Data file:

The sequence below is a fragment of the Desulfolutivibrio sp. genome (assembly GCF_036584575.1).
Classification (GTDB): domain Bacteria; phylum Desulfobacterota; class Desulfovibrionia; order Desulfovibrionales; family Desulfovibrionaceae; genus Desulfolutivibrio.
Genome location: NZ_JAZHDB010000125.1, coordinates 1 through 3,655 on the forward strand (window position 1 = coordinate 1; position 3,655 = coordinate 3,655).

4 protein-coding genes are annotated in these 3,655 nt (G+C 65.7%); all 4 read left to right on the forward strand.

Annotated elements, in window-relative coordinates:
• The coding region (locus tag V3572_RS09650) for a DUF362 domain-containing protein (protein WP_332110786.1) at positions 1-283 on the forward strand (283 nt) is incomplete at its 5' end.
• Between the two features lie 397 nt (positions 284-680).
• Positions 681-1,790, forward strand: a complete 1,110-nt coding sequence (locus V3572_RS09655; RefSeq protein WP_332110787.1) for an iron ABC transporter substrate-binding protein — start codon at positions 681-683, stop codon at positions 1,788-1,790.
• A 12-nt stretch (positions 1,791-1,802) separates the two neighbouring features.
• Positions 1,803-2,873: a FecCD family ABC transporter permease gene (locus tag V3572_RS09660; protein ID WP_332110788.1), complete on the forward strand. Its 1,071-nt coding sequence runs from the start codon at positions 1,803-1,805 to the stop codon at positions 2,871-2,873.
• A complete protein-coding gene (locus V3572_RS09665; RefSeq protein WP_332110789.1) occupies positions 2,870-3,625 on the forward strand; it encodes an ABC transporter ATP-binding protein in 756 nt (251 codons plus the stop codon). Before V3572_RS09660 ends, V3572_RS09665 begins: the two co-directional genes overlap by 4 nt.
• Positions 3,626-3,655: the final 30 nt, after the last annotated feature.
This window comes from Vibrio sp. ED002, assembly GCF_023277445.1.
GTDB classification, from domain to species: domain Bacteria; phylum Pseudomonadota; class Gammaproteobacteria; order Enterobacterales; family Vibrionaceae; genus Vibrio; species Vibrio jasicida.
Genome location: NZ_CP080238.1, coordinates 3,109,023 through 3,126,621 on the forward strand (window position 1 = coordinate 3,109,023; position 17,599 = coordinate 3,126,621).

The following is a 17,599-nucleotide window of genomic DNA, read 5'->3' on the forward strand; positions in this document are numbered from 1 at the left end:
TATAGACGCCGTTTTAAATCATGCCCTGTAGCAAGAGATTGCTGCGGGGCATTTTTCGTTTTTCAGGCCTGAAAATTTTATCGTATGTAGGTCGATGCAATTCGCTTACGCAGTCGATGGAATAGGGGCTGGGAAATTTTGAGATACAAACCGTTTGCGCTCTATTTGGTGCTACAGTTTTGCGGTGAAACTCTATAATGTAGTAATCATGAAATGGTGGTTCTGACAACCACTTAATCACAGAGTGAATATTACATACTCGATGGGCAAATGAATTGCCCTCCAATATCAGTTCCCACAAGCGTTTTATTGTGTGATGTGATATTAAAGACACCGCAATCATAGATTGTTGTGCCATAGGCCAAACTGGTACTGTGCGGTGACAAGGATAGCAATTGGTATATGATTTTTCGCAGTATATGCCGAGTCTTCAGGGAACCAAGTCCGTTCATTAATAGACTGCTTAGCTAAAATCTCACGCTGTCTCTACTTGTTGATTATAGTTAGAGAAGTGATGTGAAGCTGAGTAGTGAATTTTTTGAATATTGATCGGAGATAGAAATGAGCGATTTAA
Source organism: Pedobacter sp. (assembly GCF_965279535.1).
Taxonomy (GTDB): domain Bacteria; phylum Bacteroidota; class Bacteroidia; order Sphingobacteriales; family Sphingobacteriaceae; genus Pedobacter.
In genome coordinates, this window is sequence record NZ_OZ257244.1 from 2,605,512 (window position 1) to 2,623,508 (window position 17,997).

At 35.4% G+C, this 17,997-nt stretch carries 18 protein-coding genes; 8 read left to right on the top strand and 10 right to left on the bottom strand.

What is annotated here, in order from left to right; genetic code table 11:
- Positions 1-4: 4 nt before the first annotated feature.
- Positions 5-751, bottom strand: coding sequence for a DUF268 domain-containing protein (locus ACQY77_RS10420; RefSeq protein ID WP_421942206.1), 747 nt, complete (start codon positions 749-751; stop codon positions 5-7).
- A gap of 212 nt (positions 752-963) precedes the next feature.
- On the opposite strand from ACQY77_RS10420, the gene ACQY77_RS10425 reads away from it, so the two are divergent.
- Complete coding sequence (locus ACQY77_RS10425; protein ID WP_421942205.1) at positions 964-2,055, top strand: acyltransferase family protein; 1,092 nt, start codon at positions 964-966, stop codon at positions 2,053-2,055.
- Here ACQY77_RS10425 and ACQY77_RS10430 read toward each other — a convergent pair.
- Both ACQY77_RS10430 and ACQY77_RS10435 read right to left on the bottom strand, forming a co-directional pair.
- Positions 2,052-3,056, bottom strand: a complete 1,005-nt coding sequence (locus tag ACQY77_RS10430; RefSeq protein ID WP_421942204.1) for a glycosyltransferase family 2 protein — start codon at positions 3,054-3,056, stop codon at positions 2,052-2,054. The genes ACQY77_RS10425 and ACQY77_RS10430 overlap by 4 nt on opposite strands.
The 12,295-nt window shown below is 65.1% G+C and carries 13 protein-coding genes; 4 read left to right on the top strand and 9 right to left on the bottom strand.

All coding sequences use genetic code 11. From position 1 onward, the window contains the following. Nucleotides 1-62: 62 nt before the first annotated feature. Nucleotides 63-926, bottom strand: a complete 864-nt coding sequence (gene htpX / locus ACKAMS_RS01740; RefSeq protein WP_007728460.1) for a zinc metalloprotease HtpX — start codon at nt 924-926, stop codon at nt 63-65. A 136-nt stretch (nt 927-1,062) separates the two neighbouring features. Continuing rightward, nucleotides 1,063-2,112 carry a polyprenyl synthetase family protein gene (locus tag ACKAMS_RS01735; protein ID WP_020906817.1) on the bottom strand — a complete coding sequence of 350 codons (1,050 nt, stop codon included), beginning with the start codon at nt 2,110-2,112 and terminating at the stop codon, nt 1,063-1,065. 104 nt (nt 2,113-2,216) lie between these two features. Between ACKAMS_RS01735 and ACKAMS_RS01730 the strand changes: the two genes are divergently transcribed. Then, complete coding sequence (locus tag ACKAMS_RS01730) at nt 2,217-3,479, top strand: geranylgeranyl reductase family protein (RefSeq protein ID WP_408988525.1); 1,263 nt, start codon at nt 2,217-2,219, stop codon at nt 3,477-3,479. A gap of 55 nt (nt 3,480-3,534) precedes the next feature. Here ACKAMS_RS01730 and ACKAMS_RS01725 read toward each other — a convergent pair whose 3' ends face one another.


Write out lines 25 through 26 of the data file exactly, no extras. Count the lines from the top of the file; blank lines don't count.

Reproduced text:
- A gap of 212 nt (positions 752-963) precedes the next feature.
- On the opposite strand from ACQY77_RS10420, the gene ACQY77_RS10425 reads away from it, so the two are divergent.